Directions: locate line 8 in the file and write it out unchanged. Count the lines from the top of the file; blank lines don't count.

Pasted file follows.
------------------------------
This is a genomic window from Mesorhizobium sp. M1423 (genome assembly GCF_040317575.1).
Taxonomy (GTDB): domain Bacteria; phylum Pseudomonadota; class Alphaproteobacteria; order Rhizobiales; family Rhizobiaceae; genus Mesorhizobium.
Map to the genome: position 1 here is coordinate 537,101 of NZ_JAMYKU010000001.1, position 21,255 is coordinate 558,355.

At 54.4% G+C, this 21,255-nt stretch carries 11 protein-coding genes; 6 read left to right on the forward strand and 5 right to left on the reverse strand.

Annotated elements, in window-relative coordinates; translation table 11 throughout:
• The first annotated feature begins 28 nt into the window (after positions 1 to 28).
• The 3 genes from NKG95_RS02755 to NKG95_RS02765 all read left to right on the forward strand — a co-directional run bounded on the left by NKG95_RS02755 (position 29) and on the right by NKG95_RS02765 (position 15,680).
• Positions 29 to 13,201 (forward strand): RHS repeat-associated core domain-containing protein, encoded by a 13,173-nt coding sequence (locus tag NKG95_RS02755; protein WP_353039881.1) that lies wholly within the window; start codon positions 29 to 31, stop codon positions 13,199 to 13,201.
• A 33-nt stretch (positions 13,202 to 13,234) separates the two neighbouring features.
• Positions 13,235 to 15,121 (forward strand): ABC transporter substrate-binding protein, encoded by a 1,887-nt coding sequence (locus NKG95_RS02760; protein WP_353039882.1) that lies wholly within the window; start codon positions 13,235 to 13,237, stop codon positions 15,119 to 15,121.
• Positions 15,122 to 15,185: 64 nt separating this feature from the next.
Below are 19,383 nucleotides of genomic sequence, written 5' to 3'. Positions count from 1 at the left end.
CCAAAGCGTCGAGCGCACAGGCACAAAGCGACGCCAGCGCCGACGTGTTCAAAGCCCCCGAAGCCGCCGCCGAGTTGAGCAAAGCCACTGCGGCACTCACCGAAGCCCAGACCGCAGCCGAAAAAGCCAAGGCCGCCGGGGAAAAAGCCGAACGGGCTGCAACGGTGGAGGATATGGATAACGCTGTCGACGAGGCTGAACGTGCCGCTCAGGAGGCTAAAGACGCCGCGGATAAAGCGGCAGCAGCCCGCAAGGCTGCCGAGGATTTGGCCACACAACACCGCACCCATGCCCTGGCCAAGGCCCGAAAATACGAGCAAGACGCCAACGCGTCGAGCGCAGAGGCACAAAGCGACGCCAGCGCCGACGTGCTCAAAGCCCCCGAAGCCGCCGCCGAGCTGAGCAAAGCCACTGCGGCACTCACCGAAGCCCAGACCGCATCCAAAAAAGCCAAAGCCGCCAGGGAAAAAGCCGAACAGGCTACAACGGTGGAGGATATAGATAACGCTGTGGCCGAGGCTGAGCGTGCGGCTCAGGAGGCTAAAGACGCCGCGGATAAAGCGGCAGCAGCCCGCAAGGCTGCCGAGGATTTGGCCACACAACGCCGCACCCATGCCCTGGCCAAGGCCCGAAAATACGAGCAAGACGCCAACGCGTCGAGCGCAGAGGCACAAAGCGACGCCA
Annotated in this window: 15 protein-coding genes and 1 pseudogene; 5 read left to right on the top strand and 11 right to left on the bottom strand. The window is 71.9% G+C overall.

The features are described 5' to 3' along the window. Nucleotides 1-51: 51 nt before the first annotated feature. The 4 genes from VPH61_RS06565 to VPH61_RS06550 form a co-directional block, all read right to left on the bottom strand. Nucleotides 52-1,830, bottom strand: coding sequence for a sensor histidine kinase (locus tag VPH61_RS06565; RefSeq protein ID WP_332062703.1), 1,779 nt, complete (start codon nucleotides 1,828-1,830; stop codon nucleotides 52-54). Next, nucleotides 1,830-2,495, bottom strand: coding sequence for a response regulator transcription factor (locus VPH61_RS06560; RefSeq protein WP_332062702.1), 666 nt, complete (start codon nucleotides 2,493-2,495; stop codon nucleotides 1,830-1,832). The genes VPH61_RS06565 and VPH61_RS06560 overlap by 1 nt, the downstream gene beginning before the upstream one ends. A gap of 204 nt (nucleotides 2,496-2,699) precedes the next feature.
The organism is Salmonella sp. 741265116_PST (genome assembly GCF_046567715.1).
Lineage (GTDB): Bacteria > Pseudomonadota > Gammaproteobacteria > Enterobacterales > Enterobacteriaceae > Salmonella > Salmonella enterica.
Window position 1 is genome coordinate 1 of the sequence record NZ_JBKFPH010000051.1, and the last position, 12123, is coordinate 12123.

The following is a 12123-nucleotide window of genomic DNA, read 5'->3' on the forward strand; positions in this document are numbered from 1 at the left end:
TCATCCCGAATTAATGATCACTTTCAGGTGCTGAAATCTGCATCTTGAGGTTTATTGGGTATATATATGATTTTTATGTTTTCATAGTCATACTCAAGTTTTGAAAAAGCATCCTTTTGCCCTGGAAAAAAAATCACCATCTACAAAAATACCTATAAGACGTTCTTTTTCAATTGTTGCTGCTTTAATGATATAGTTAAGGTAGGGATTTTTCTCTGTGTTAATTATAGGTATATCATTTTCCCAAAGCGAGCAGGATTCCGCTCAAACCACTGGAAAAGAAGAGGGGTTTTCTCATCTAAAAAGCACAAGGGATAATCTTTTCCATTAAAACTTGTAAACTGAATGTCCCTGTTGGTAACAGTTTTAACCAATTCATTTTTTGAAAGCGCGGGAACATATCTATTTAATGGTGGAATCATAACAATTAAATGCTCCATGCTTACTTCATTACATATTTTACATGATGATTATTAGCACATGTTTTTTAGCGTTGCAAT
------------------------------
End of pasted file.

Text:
• Positions 29 to 13,201 (forward strand): RHS repeat-associated core domain-containing protein, encoded by a 13,173-nt coding sequence (locus tag NKG95_RS02755; protein WP_353039881.1) that lies wholly within the window; start codon positions 29 to 31, stop codon positions 13,199 to 13,201.